Guerrero, Thibaudet soar at the Schermerhorn

ThibaudetNashville Symphony music director Giancarlo Guerrero is presenting one of his signature programs this weekend at the Schermerhorn Symphony Center. It’s a mixed bill featuring two masterpieces and a daring new work. All three pieces received worthy performances during Thursday’s opening night concert.

Debussy’s Three Nocturnes, which opened the concert, are among the most sensuous and evocative works in the orchestral repertoire. Composed in 1899, these delightful tonal paintings create impressionistic images of drifting clouds, festive celebrations and sweetly singing sirens.

Guerrero delivered a very modern interpretation, one that prized realism over impressionism, a voluptuous sound over atmosphere. Although I tend to prefer more mist in my Debussy, I still found much to admire in the NSO’s performance. Guerrero and his musicians played “Nuages” (“Clouds”) with remarkable refinement, and there was plenty of color and energy in their rendition of “Fêtes” (“Festival”).

I was most impressed with the final nocturne, “Sirènes,” which featured the Nashville Symphony Women’s Chorus singing with enough sensuousness to enchant even the most hard-hearted ancient mariner.

French pianist Jean-Yves Thibaudet joined the NSO for the next piece, contemporary Scottish composer James MacMillan’s Piano Concerto No. 3 “The Mysteries of Light.” The NSO’s thoughtful program notes describe this concerto as a fusion of virtuoso concerto and symphonic tone poem. Like many tone poems, there is an implicit narrative in this concerto. The work’s five sections – played without pause – boast titles relating to the composer’s Catholic faith.

A true modernist, however, MacMillan seems to prefer abstraction to realism. Consequently, his concerto comes across as more angular and abstruse than lyrical and poetic. The work is nonetheless vividly colorful in a glistening, stained-glass sort of way, and on Thursday night Thibaudet made the most of it.  He played quicksilver passages at blistering speeds and hammered out double-fisted chords with power and precision. Guerrero and the NSO provided the pianist with a tight and shimmering ensemble.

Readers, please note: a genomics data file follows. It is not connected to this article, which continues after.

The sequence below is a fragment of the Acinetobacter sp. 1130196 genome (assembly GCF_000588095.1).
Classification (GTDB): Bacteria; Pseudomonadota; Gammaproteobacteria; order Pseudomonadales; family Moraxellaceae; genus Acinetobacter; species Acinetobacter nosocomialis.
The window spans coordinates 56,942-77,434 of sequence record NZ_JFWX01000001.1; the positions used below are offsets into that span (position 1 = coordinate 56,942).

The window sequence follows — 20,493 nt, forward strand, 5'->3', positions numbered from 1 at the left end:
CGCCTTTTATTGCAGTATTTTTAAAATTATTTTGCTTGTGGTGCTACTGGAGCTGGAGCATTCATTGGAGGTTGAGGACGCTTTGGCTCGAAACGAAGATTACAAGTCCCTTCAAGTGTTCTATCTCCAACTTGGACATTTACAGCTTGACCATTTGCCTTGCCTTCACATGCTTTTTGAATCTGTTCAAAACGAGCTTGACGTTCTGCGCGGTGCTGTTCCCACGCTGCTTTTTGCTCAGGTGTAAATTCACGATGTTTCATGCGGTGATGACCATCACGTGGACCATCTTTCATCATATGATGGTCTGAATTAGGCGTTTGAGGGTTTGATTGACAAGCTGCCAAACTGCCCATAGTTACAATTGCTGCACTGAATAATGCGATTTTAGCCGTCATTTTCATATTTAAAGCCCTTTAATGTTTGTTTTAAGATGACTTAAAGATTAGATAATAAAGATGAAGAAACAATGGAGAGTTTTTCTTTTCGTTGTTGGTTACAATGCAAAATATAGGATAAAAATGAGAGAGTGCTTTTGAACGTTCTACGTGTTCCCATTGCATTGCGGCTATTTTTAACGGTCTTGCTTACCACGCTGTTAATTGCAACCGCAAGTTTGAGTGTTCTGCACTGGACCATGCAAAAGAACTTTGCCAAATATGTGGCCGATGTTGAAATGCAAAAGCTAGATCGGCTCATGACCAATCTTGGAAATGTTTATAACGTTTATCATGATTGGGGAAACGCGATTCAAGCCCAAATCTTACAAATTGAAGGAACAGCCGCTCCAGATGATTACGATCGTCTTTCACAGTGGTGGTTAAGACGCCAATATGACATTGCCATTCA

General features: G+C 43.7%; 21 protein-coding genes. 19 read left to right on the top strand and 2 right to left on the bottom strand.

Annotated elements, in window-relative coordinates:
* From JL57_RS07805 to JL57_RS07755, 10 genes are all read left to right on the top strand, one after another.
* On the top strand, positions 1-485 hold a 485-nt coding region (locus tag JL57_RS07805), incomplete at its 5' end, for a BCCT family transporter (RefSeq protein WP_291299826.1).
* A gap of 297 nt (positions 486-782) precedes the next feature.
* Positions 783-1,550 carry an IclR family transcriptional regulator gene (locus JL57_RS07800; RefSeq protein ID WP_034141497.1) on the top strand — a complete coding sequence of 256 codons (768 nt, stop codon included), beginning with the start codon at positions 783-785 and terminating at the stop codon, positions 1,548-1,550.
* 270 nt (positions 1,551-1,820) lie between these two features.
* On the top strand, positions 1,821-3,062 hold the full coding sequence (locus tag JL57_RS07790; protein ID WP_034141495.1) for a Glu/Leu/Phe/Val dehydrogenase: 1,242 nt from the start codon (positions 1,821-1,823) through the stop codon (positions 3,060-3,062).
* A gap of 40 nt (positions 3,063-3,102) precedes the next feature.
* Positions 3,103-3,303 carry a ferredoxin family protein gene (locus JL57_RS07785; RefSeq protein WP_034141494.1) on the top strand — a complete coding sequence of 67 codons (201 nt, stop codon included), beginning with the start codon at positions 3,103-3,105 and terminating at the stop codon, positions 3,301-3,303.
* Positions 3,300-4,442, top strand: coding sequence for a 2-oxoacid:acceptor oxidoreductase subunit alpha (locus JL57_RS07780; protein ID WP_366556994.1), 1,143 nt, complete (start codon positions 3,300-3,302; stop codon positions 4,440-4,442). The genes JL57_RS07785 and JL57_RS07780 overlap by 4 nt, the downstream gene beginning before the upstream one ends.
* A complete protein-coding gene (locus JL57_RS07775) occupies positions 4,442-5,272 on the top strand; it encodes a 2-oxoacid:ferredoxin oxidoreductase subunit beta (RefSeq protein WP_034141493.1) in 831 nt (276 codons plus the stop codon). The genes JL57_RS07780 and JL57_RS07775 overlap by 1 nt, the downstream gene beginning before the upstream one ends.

The highlight of Thursday’s concert came after intermission, with the NSO’s performance of Brahms’ Symphony No. 4 in E minor, Op. 98. Composed in 1885, the Fourth Symphony was Brahms’ most profound orchestral utterance, a work that’s positively brimming with passionate intensity.

This was Brahms’ last symphony, and it’s often correctly and justifiably described as an autumnal work. Perhaps as a result, this symphony is often given a rather austere and serious interpretation. The unfailingly sunny Guerrero, however, seemed incapable of rendering this work in an autumnal half-light. His reading was filled with warmth, and with a feeling that Brahms would have described as gemütlich.

The coziness of this approach meant there wasn’t as much urgency in the outer movements as I happen to like.  But there was deep feeling in the slow movement, brilliance in the scherzo and a sense of unimpeded flow throughout. In all, it was an impressive virtuoso feat, and symphony lovers would do well to catch one of this weekend’s repeat performances.

IF YOU GO

Nashville Symphony performs the music of Brahms, Debussy and MacMillan. Performances are 8 p.m. Friday, May 3 and Saturday, May 4 at the Schermerhorn Symphony Center. Tickets are $28 to $115. Call 687-6400 or go to www.nashvillesymphony.org.

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About John Pitcher

John Pitcher is the chief classical music, jazz and dance critic as well as co-founder of ArtsNash. He has been a classical music critic for the Washington Post, the Rochester (NY) Democrat and Chronicle, National Public Radio’s Performance Today (NPR), ArtNowNashville.com and the Nashville Scene. His writings about music and the arts have also appeared in Symphony Magazine, American Record Guide and Stagebill Magazine, among other publications. Pitcher earned his master’s degree in journalism from Columbia University’s Graduate School of Journalism, where he studied arts writing with Judith Crist and Phyllis Garland. His work has received the New York State Associated Press award for outstanding classical music criticism.